“Are you a fan of fierce?
Do you adore the adorable?
Then there is a woman for you, and her name is the miss U.S of Heya!”
This book is a testimonial to the woman over the years whom have walked the Heya runway. Some were winners, some were losers, some showed up with a bad attitude and stayed in the bathroom smoking cigarettes the entire show.
And it had some of the most gorgeous illustrations to both sides.
I decided to feature my favorites from each section.
First, we have the winners:
In her acceptance speech, Bonnibelle Braighthwaight thanked her middle school teacher. “I was twelve, crying as I hesitated with the scalpel in my hand. You told me to dream big and cut my way to the top. And here I am today.”
Catherine Cullote declined to answer the panel’s questions, instead dwelling on the past while towel drying her hair. Pronschack remembers, “She’d just gotten out of a relationships and entered the competition to distract herself. It was like watching someone fall in slow motion, and when someone falls for you, you fall for them.”Genevieve Gelt, a descendant of foreign royalty, utilized a seemingly simple strategy in her bid for the crown: whenever the other girls spoke, she rifled through her mini backpack really loudly. “I wanted to send them a message. But I was also looking for chapstick. It worked on a few levels.”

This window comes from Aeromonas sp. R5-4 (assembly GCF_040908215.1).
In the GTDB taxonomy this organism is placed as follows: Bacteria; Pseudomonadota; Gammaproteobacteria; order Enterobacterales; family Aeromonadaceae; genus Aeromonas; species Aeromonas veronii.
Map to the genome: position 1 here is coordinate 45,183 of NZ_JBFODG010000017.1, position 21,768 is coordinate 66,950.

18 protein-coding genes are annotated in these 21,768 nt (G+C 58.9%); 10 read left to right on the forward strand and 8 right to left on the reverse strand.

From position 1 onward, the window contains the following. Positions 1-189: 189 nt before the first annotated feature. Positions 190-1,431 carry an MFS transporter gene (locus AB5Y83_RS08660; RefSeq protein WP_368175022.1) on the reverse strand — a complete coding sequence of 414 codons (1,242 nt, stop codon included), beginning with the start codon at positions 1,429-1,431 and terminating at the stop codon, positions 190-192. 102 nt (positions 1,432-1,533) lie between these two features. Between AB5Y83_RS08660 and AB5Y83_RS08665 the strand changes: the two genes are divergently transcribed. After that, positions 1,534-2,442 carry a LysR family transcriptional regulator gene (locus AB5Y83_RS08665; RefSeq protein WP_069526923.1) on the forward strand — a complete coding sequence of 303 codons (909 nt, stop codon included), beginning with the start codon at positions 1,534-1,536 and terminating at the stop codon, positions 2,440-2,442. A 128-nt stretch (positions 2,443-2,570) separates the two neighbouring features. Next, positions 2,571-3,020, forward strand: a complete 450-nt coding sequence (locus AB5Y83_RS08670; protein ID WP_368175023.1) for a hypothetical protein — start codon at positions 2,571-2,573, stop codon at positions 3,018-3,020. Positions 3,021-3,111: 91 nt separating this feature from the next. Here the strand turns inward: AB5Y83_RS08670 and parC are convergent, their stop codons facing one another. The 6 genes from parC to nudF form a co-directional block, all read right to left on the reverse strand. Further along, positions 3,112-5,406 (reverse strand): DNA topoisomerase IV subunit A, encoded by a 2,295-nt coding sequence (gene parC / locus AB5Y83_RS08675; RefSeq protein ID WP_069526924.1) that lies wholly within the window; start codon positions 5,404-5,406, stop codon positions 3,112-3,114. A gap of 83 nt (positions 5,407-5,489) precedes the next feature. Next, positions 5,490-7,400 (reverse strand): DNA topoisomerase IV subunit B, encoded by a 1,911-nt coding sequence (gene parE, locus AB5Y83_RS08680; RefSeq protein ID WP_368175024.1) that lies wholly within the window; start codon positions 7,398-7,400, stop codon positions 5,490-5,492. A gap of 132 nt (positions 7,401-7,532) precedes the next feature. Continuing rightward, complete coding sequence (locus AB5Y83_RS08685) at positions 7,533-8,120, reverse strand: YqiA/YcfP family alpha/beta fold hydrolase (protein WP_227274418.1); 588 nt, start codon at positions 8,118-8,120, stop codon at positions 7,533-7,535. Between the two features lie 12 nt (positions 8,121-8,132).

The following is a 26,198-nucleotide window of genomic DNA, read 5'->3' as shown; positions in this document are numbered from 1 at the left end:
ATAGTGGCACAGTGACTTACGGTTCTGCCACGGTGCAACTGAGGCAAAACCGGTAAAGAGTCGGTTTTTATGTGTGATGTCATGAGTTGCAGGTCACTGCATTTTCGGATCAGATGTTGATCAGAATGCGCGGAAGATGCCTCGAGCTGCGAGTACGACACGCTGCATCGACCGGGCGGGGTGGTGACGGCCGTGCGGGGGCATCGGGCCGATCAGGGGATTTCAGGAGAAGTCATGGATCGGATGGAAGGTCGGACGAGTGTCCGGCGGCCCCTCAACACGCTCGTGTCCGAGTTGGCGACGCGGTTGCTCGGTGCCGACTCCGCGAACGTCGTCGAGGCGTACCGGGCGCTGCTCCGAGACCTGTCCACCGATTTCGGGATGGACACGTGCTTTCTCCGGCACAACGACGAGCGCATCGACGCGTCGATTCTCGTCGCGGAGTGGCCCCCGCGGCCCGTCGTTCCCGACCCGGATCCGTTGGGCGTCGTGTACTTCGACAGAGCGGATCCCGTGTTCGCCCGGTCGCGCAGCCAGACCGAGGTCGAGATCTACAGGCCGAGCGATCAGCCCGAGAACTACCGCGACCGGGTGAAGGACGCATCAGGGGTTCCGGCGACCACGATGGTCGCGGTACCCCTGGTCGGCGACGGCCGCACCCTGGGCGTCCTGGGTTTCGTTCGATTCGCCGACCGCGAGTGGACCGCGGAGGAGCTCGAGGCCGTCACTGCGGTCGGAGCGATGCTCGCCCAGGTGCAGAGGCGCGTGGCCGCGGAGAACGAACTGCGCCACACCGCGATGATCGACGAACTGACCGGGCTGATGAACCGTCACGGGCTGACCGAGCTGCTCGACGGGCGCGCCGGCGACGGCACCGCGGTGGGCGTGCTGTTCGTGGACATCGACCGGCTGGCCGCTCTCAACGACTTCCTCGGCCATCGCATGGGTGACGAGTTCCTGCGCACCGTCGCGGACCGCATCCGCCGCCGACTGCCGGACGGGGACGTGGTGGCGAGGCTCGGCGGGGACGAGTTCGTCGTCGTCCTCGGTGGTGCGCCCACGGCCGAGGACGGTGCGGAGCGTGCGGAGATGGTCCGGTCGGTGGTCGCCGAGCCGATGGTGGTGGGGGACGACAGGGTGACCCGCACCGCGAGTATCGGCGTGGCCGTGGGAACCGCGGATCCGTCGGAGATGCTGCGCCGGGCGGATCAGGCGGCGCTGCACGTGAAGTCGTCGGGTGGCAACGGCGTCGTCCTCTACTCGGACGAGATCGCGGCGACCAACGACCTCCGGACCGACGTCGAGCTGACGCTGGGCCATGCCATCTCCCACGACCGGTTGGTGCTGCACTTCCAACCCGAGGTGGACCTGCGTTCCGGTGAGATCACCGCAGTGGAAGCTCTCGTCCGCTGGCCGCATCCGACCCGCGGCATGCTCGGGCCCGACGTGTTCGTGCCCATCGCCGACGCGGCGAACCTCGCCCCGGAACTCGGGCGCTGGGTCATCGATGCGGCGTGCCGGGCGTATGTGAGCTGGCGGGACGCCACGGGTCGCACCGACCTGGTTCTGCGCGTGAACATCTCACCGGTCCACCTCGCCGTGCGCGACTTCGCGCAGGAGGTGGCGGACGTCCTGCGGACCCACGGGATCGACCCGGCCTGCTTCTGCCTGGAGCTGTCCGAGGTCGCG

Then the innovators (“these girls didn’t get a crown, but they probably could make their own out of popsicle sticks.”):
Brigitte Boule’s signature cat eye started the fashion fad no one saw coming, least of all Brigitte. “That was a really good year for us,” says one animal shelter owner.Gilda Greere credits her unique style to her mother, who also designs all of her outfits. “Mom ate a lot of rubber cement as a child. Needless to say one ends up seeing the world differently. But she’s a visionary, really.”
And, not to forget, the losers:
Lorelai Leane hoped her sunny disposition would carry her through the competition but she found herself in for a rude awakening. “You’re giving me rainbow, but I’m saying ‘Reign? No.’,” Pornschack told the ingénue. Leane later voluntarily checked into a residential treatment center, from which she has yet to discharge herself.
Brenda Borgnine’s loss almost speaks for itself. But Pornschack would prefer it doesn’t. “She could have been a winner. Those death camp hair barrettes? To die for. But she these ruddy cheeks that made me want to grab a carving knife. Miss U.S of Heya can be offensive, she just can’t be puffy
And last but not least, the advice (my favorite section):
“Wear something that represents your mental health. People won’t ask how you’re doing unless you show them something is wrong.” —Ronda Romita
“If you can’t pick an eyebrow shape, pick them all.” — Bunny Brubaker
“Look at the world with rose tinted lenses. It makes everything pink and lessens the stink.” —Nilina Neverly
I read Miss U.S. of Heya in one sitting because it was simply unputdownable. And I felt really sad when it came to an end (I even reread some passages). The illustrations and the captions underneath were truly fascinating and compelling!
ARC kindly provided by the publisher in exchange for an honest review.